Ale to the King.

Edinburgh's quality beer and ale review and culture site.

Archive for the tag “ipa”

Aledvent Calendbeer selection 2

If you haven’t been keeping up, Ale to the King has been counting down to Christmas in the best way it can think of.  While many go for the common or garden advent calendar with chocolate and others prefer the more traditional advent candle, Ale to the King has created the Aledvent Calendbeer. A carefully chosen beer that reflects Christmas in one way or another (no matter how tenuous the link!) will be decapitated, drunk and deliberated over until the big day itself.

Selection 1 consisted of Christmas Ale by Goose Island, Paradox Isle of Arran by Brewdog, Black Lager by Zeitgeist, Finch by Natural Selection Brewing, Samuel Smith’s India Ale by Samuel Smith Old Brewery and There is No Santa by Brewdog.

But that was just Selection 1 and as 007 once said, you’ve had your six.

So, without further ado Ale to the King presents you with Aledvent Calendbeer Selection 2:

If you want to drink along with Ale to the King and compare notes, then you will need:

  • Hefeweizen by Stewart Brewing
  • Winter Ale by The Brooklyn Brewery
  • India Pale Ale by Knops Beer Company
  • Hop Trials – Nelson Sauvin by Tryst
  • St. Mungo by West Brewery

If you’ve not been able to keep up with the Aledvent Calendbeer  then now’s a great time to get on board and even make up for lost time by having a second beer a day from Selection 1!

So charge your glasses and raise it in honour of the ever approaching jolly Saint Nick. Because Christmas is a time for treating yourself as well!

What did you think of the Aledvent Calendbeer Selection 1? Disagree with Ale to the King‘s verdict on There’s No Santa or the praise heaped upon Goose Island’s Christmas Ale? Please, do sound off in the comments below!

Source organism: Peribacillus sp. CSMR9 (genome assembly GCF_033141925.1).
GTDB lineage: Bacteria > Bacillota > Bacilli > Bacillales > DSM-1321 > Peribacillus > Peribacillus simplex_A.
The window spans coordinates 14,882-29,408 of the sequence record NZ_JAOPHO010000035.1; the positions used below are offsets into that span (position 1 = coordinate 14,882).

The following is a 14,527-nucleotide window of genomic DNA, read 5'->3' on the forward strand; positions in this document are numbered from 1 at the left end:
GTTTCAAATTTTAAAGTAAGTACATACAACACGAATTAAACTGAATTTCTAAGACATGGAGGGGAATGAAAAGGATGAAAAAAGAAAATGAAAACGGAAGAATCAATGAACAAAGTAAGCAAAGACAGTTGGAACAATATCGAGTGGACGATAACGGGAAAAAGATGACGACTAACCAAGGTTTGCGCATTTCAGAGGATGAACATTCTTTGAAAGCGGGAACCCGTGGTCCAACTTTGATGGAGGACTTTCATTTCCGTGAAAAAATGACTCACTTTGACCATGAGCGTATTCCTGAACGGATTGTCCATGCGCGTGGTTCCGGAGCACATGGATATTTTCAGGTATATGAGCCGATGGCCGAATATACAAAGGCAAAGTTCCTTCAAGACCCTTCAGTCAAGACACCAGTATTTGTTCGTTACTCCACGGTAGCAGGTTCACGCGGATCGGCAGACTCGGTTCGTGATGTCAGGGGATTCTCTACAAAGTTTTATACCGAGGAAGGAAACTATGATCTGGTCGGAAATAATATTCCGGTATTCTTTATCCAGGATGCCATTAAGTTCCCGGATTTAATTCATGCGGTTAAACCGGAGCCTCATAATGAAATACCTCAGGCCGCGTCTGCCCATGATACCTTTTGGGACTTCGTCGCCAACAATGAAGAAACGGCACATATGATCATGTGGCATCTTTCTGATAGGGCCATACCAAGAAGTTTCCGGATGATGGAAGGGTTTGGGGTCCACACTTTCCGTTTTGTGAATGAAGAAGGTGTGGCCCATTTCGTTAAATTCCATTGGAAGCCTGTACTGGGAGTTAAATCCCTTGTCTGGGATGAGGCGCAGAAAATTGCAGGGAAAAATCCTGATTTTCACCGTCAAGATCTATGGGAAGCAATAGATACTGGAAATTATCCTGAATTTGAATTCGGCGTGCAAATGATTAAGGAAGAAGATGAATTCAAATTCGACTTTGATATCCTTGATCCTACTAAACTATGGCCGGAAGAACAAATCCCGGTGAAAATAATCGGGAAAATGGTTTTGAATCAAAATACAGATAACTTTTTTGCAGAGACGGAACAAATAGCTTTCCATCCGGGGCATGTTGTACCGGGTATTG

Review: Samuel Smith’s India Ale – Aledvent Calendbeer 5

Beer: Samuel Smith’s India Ale
Brewery: Samuel Smith’s Old Brewery
Type:  Indian Pale Ale
Served: Bottled
Alc: 5% Vol
Aledvent Calendbeer Number: 5

Christmas, for many, is about home and home for me is Yorkshire. Flat caps, whippets and moors spring to mind. But what Yorkshire is also associated with is some truly great beer.

Most of the spotlight is shone on beers like Pale Rider from Kelham Island Brewery or Landlord from Timothy Taylor but another great brewery is Tadcaster’s Samuel Smith’s, or Samuel Smith’s Old Brewery to give it it’s full name.

This reviewer has never had this particular beer from a bottle before, but right from popping the cap I knew from smell alone it would be worthy of “God’s own county”.

Its a really hearty aroma, with an initial hit of roast parsnips rolled in parmesan cheese. You can smell it a mile off, it just seems to shoot right out of the bottle when opening and straight up your nostrils. Pouring it into a dimple jug the smell mellows a little and turns sweeter, toffee apple billowing from a lovely frothy head. The colour is nutty, fairly transparent oak, maybe a little more so than most IPAs.

The taste, funnily enough, is a lot less powerful than the nose, but no less enjoyable. A perfect session beer, there’s a mild bitterness on the back of the teeth and its got a little chewiness to it. Like the aroma its also very fresh tasting. There’s an overlying flavour that washes all the way through from beginning to end of dew on a young tree’s bark, especially so on the foretaste, mixed with fresh water from a babbling brook.